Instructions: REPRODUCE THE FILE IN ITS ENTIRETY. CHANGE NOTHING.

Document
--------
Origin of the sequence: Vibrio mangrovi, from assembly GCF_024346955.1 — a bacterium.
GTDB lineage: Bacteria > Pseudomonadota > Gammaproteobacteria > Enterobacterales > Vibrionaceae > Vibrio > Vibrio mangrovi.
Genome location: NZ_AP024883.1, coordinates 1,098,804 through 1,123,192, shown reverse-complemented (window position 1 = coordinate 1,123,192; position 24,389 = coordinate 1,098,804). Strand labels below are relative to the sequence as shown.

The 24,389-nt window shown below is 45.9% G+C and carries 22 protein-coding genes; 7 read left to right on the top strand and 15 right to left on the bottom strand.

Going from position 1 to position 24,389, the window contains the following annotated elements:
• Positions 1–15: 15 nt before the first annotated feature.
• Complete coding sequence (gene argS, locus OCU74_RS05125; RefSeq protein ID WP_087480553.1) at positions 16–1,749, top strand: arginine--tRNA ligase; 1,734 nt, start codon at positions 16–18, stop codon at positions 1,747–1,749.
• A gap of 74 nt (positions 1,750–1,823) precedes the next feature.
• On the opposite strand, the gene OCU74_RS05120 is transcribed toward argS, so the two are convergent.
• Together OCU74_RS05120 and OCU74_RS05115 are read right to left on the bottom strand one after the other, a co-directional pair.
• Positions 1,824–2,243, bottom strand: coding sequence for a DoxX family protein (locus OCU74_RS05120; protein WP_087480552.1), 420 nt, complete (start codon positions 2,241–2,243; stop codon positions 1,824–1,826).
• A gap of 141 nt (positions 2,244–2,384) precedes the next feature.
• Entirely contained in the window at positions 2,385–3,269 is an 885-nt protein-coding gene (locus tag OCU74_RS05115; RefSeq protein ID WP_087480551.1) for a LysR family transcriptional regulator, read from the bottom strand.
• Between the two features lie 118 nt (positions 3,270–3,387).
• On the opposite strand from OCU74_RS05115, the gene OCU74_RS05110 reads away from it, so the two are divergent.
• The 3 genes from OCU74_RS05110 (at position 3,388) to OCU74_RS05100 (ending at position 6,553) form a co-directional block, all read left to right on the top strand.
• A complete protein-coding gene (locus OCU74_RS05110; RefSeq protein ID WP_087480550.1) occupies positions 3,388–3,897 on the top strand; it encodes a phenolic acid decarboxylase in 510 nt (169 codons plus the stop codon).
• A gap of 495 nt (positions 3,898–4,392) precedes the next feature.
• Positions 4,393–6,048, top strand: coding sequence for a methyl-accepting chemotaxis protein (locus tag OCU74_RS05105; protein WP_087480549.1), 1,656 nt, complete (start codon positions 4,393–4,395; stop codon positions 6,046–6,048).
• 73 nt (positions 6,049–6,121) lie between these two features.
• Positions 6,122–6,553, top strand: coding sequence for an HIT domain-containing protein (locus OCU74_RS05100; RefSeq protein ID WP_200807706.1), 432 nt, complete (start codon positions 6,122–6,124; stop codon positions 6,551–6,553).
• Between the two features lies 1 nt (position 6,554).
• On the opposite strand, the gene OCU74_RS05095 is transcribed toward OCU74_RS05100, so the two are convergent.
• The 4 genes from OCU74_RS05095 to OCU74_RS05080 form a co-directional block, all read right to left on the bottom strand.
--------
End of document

Origin of the sequence: Vibrio mangrovi, from assembly GCF_024346955.1 — a bacterium.
GTDB lineage: Bacteria > Pseudomonadota > Gammaproteobacteria > Enterobacterales > Vibrionaceae > Vibrio > Vibrio mangrovi.
Genome location: NZ_AP024883.1, coordinates 1,098,804 through 1,123,192, shown reverse-complemented (window position 1 = coordinate 1,123,192; position 24,389 = coordinate 1,098,804). Strand labels below are relative to the sequence as shown.

The 24,389-nt window shown below is 45.9% G+C and carries 22 protein-coding genes; 7 read left to right on the top strand and 15 right to left on the bottom strand.

Going from position 1 to position 24,389, the window contains the following annotated elements:
• Positions 1–15: 15 nt before the first annotated feature.
• Complete coding sequence (gene argS, locus OCU74_RS05125; RefSeq protein ID WP_087480553.1) at positions 16–1,749, top strand: arginine--tRNA ligase; 1,734 nt, start codon at positions 16–18, stop codon at positions 1,747–1,749.
• A gap of 74 nt (positions 1,750–1,823) precedes the next feature.
• On the opposite strand, the gene OCU74_RS05120 is transcribed toward argS, so the two are convergent.
• Together OCU74_RS05120 and OCU74_RS05115 are read right to left on the bottom strand one after the other, a co-directional pair.
• Positions 1,824–2,243, bottom strand: coding sequence for a DoxX family protein (locus OCU74_RS05120; protein WP_087480552.1), 420 nt, complete (start codon positions 2,241–2,243; stop codon positions 1,824–1,826).
• A gap of 141 nt (positions 2,244–2,384) precedes the next feature.
• Entirely contained in the window at positions 2,385–3,269 is an 885-nt protein-coding gene (locus tag OCU74_RS05115; RefSeq protein ID WP_087480551.1) for a LysR family transcriptional regulator, read from the bottom strand.
• Between the two features lie 118 nt (positions 3,270–3,387).
• On the opposite strand from OCU74_RS05115, the gene OCU74_RS05110 reads away from it, so the two are divergent.
• The 3 genes from OCU74_RS05110 (at position 3,388) to OCU74_RS05100 (ending at position 6,553) form a co-directional block, all read left to right on the top strand.
• A complete protein-coding gene (locus OCU74_RS05110; RefSeq protein ID WP_087480550.1) occupies positions 3,388–3,897 on the top strand; it encodes a phenolic acid decarboxylase in 510 nt (169 codons plus the stop codon).
• A gap of 495 nt (positions 3,898–4,392) precedes the next feature.
• Positions 4,393–6,048, top strand: coding sequence for a methyl-accepting chemotaxis protein (locus tag OCU74_RS05105; protein WP_087480549.1), 1,656 nt, complete (start codon positions 4,393–4,395; stop codon positions 6,046–6,048).
• 73 nt (positions 6,049–6,121) lie between these two features.
• Positions 6,122–6,553, top strand: coding sequence for an HIT domain-containing protein (locus OCU74_RS05100; RefSeq protein ID WP_200807706.1), 432 nt, complete (start codon positions 6,122–6,124; stop codon positions 6,551–6,553).
• Between the two features lies 1 nt (position 6,554).
• On the opposite strand, the gene OCU74_RS05095 is transcribed toward OCU74_RS05100, so the two are convergent.
• The 4 genes from OCU74_RS05095 to OCU74_RS05080 form a co-directional block, all read right to left on the bottom strand.